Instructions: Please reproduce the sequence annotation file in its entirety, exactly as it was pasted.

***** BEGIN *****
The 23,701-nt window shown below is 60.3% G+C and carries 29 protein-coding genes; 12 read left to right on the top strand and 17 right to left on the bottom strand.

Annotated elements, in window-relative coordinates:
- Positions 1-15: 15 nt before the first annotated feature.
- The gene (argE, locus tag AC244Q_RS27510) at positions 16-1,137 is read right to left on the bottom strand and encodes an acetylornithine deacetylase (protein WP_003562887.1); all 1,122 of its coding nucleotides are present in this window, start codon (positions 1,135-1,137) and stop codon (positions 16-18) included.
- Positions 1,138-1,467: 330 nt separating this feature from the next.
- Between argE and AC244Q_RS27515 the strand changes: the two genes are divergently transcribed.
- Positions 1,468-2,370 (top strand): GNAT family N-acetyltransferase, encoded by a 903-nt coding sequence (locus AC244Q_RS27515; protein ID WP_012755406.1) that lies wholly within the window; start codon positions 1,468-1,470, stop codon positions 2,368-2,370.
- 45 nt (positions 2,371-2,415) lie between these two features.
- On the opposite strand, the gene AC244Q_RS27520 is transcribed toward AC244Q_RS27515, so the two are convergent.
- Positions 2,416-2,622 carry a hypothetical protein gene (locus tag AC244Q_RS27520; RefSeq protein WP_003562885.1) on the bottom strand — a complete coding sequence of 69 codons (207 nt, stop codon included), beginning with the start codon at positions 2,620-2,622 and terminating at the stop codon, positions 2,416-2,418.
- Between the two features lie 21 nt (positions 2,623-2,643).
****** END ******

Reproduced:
The 23,701-nt window shown below is 60.3% G+C and carries 29 protein-coding genes; 12 read left to right on the top strand and 17 right to left on the bottom strand.

Annotated elements, in window-relative coordinates:
- Positions 1-15: 15 nt before the first annotated feature.
- The gene (argE, locus tag AC244Q_RS27510) at positions 16-1,137 is read right to left on the bottom strand and encodes an acetylornithine deacetylase (protein WP_003562887.1); all 1,122 of its coding nucleotides are present in this window, start codon (positions 1,135-1,137) and stop codon (positions 16-18) included.
- Positions 1,138-1,467: 330 nt separating this feature from the next.
- Between argE and AC244Q_RS27515 the strand changes: the two genes are divergently transcribed.
- Positions 1,468-2,370 (top strand): GNAT family N-acetyltransferase, encoded by a 903-nt coding sequence (locus AC244Q_RS27515; protein ID WP_012755406.1) that lies wholly within the window; start codon positions 1,468-1,470, stop codon positions 2,368-2,370.
- 45 nt (positions 2,371-2,415) lie between these two features.
- On the opposite strand, the gene AC244Q_RS27520 is transcribed toward AC244Q_RS27515, so the two are convergent.
- Positions 2,416-2,622 carry a hypothetical protein gene (locus tag AC244Q_RS27520; RefSeq protein WP_003562885.1) on the bottom strand — a complete coding sequence of 69 codons (207 nt, stop codon included), beginning with the start codon at positions 2,620-2,622 and terminating at the stop codon, positions 2,416-2,418.
- Between the two features lie 21 nt (positions 2,623-2,643).